Sinclair Broadcast Group Should Run Anti-Sinclair Ads, Watchdog Says

Sinclair Broadcast Group forced its local news anchors to read a script warning viewers about the danger of “false news.” Now a consumer watchdog group is trying to force Sinclair stations to run ads warning viewers about the company’s monopolization of local media.

Washington D.C.-based Allied Progress said it bought a “six-figure” ad buy across four Sinclair-owned stations in order to run a 30-second ad featuring a viral video of Sinclair anchors across the country reading the same company-mandated monologue on bias in the news media. The ad encourages viewers to contact the Federal Communications Commission (FCC) and ask it to block a proposed $3.9 billion merger between Sinclair and Tribune Media that would give the company unprecedented control over local news broadcasts.

On Friday afternoon, Allied Progress executive director Karl Frisch said the ads were shipped Thursday morning to run Friday, but the ads had yet to run. A Baltimore station blamed the delay on a “review of the spot,” according to Frisch, who was told by three of the four stations that the ad will begin running this weekend. The fourth, a Sinclair station in Seattle, told Firsch on Friday it was still waiting for final approval of the ad.

“I’ve been part of many media buys, I’ve never seen a review process take this long,” Frisch told Newsweek

Sinclair did not respond to multiple calls for comment. Three of the four Sinclair stations that were sent the ad buys declined to comment on the ads. The ad department at Baltimore’s WBFF could not be reached by press time.

“What happens when your local news isn’t local? This,” a narrator intones in the ad, before a clip from the viral video, created by Deadspin, show anchors across the country reading the same script.

“Sinclair owns this station and nearly 200 others,” the ad’s narrator says. “Now Sinclair is trying to control local news stations in 72 percent of American homes. Tell the FCC to stop the Sinclair merger.”

The buy would have the ad run 175 times over the next week on Sinclair stations in Baltimore, Washington, D.C., Seattle and Des Moines, Allied Progress said in a Thursday press release.

“Our hope with the ad was to point out that what you’re seeing is what they are able to with 170 some stations,” Frisch told Newsweek. “The Tribune merger is highly problematic, but it's just the beginning.”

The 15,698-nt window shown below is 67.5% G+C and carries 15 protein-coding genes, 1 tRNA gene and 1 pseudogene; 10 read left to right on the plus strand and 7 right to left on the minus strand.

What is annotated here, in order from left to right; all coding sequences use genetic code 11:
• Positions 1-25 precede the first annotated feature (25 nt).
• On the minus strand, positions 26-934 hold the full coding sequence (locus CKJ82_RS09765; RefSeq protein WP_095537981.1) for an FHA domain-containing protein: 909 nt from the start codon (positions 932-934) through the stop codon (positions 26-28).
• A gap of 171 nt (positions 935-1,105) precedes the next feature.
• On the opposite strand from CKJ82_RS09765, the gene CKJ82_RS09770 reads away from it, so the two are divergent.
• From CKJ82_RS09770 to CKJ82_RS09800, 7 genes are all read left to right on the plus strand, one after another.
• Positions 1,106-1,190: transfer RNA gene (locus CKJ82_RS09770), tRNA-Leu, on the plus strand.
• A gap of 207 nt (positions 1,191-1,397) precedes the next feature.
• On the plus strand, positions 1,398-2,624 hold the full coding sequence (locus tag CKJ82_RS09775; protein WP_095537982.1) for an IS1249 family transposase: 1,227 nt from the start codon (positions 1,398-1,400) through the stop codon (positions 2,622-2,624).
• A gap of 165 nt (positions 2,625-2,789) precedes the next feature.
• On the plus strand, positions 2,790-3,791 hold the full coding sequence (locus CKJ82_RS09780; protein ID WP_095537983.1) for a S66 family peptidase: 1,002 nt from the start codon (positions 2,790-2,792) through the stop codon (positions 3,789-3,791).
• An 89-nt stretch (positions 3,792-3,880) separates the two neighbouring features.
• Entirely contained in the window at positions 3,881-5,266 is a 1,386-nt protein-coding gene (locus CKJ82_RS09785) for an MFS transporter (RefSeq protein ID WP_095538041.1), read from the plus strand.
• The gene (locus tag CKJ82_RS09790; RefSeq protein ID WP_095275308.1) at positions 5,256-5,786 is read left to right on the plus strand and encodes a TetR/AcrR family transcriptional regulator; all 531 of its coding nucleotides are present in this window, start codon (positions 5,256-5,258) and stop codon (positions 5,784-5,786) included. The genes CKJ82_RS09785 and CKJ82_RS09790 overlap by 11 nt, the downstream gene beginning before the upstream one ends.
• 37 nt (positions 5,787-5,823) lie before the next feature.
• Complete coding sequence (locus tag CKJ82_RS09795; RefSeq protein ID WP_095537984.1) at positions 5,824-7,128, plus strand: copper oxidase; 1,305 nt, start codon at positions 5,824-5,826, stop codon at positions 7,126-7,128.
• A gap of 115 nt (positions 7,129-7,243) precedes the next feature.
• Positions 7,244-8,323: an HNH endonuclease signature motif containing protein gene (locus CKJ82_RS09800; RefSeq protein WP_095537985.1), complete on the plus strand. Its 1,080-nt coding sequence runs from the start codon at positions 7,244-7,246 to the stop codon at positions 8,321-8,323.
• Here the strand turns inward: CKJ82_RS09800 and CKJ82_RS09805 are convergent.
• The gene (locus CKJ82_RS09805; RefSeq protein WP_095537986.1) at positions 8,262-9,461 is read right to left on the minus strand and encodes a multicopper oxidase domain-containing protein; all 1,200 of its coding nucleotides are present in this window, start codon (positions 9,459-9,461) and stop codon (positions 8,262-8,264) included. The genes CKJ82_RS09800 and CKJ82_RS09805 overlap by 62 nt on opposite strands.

The Justice Department and the FCC are required to review the proposed merger, which would give Sinclair control of more than 210 stations across the country. Sinclair, which currently owns more than 170 stations in more than 80 markets nationwide, has been criticized by former and current employees, many of whom have contracts that force them to pay damages to the company if they resign, for allegedly forcing a conservative bias onto local news broadcasts.

The company has required local stations to read scripted political statements on-air for many years. A former employee wrote in The New York Times that scripts were given to anchors during the George W. Bush administration that said Democrats were “trying to undermine the United States” and that the former president was “‘winning’ the war on terror.” In 2004, the company barred its affiliates from airing a Nightline segment in which anchor Ted Koppel read the names of more than 700 fallen American service men and women who had died in the Iraq war. In more recent years, the company had stations broadcast commentary segments criticizing former President Barack Obama. In 2015, the company began forcing stations to run daily updates from its “ Terrorism Alert Desk.”

Company chairman David Smith defended the company to The New York Times on Tuesday, calling the scripted segments “standard practice in the industry.” He also told the Times it was “nonsense” to claim the company used required scripts to push a right-wing agenda.  

Frisch said he knew it would be “difficult” to get the ads on the air. “It’s really a choice for them to accept them or not,” Frisch said, explaining how Allied Progress choose the four stations that received the ad buys. Allied Progress chose WBFF in Baltimore because it’s the company’s flagship station; KDSM in Des Moines because it’s represented by Republican Senator Chuck Grassley, who heads the judiciary committee, which has jurisdiction over mergers; WJLA in Washington, D.C. because it broadcasts in the nation’s capital; and KOMA in Seattle because “there’s been a lot of coverage Sinclair employees being dissatisfied with their corporate overlords there,” Frisch said.

The FCC review of the merger has been halted twice, and it’s own commissioners have agency criticized the agency for aiding the company in its move to acquire Tribune. Democratic FCC Commissioner Jessica Rosenworcel tweeted this week that the “agency’s big media policy decisions all seem custom-built for the business plan of Sinclair Broadcasting.” Last November, the FCC voted to overturn long-standing media ownership rules that prevented companies from owning two of the top four broadcasters in a local media market, a move which aided Sinclair’s bid to acquire Tribune.   

Sinclair has been a supporter of President Donald Trump, who defended the company this week, tweeting Monday “Sinclair is far superior to CNN and even more Fake NBC,” and again Tuesday that “The Fake News Networks” are “worried about the competition and quality of Sinclair Broadcast.”